I began preparing for my interdisciplinary Honors project in visual poetry as contemporary feminist poetics with a DIS in concrete poetry with my advisor. My research investigates visual, collage, and comics poetry as strategies of a feminine aesthetic, featuring work by North American women from the 1950s through 2017. I started the first semester of my thesis with a Wentworth Fellowship to upstate New York to conduct archival research in the Poetry Collection at the University of Buffalo and attended a conference in concrete poetry at St. Bonaventure University. I continued my research into the summer with the help of a Support for Undergraduate Research and Creativity award (SURCA) and completed two of my thesis chapters and a journal review under Dr. Porco's mentorship. Last fall, I presented my research at the National Collegiate Honors Council conference in Atlanta, Georgia, and my project was recognized with a 1st-place prize across all presentations in the arts and humanities. I'm preparing to defend my thesis in April of this year.
As a member of the Honors College, I knew that I had to complete a departmental honors project and I wanted it to be something I could use for my graduate school applications. I was first introduced to comics poetry after I started reading graphic memoirs and the idea for my project came together when I took Dr. Porco's class on the Black Mountain College poets, which included some study of visual poetry. While I hoped to leave UNCW with a polished thesis I could excerpt from for writing samples, I also hoped to gain some skills that would come in handy down the road—things like archival research, poster-making, and presenting at conferences. I was able to do all of those things and more as a result of my research.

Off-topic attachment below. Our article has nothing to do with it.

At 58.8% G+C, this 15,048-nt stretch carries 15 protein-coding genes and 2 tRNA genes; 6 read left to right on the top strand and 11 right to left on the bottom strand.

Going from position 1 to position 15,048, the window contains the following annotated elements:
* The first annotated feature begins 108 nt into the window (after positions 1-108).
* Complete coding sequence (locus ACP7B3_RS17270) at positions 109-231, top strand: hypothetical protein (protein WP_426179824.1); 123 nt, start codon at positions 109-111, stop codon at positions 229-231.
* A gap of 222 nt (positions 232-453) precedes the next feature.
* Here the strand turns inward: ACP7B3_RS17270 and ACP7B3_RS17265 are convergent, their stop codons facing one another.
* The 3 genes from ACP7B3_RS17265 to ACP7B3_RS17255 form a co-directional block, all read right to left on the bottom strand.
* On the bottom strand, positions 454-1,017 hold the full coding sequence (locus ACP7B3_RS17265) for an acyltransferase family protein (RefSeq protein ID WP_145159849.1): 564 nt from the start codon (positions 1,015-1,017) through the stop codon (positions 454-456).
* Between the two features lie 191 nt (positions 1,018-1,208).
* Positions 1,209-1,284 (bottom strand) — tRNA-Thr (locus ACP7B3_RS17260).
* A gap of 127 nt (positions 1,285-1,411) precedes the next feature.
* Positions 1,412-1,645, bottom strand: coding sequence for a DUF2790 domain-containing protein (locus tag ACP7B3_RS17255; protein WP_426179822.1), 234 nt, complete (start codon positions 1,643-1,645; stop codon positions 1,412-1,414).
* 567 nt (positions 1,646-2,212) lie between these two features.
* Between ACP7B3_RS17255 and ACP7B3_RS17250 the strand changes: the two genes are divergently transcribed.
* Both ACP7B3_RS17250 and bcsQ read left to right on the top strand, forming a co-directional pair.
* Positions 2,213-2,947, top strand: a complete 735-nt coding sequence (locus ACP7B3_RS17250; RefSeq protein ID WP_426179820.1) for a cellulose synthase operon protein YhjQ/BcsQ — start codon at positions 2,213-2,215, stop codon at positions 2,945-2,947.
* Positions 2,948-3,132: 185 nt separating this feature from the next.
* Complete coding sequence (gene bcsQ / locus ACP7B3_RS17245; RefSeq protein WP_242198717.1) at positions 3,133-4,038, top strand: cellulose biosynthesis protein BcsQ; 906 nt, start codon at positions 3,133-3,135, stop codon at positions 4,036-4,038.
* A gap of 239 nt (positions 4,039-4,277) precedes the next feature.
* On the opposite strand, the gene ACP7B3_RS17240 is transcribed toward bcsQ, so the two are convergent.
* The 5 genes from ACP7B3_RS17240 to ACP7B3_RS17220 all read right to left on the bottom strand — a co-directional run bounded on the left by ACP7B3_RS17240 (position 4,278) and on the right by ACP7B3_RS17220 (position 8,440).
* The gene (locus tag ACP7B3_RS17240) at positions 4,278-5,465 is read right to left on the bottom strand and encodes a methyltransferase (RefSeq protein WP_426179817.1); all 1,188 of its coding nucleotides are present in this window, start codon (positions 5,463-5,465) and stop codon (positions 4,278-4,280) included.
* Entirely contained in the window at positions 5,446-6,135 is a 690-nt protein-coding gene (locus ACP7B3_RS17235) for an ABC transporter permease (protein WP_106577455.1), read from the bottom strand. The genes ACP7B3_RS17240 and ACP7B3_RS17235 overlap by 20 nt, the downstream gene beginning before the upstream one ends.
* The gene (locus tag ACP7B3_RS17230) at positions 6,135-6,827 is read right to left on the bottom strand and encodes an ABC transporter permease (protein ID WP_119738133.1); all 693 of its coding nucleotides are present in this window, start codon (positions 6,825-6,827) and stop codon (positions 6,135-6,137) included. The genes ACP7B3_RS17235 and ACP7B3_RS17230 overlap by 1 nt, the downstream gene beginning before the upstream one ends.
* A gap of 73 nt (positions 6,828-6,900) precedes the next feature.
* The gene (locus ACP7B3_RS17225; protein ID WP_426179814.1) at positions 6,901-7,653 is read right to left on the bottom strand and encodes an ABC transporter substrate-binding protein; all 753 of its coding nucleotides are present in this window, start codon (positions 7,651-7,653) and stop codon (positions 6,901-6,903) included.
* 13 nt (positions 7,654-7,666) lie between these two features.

My Honors project has been the most difficult and most rewarding thing I could imagine doing as an undergraduate. I learned so much about my own practices as a writer and overcame a lot of self-doubt I had about my abilities. I don't see much of a divide between my critical and creative writing as a result of doing interdisiciplinary research. It contributed to my creative work in so many ways. I'm now working on my own poetry comics, one of which was published in a journal last fall.
My undergraduate research experience has already been a huge help to my job search for positions in academic publishing. It indicates that I'm able to work independently and grasp scholarly research methodology. I know that my thesis project will support my graduate applications in the future. Working closely with a faculty mentor and thesis committee helps with my recommendation letters, and my writing samples are already prepared from my thesis chapters.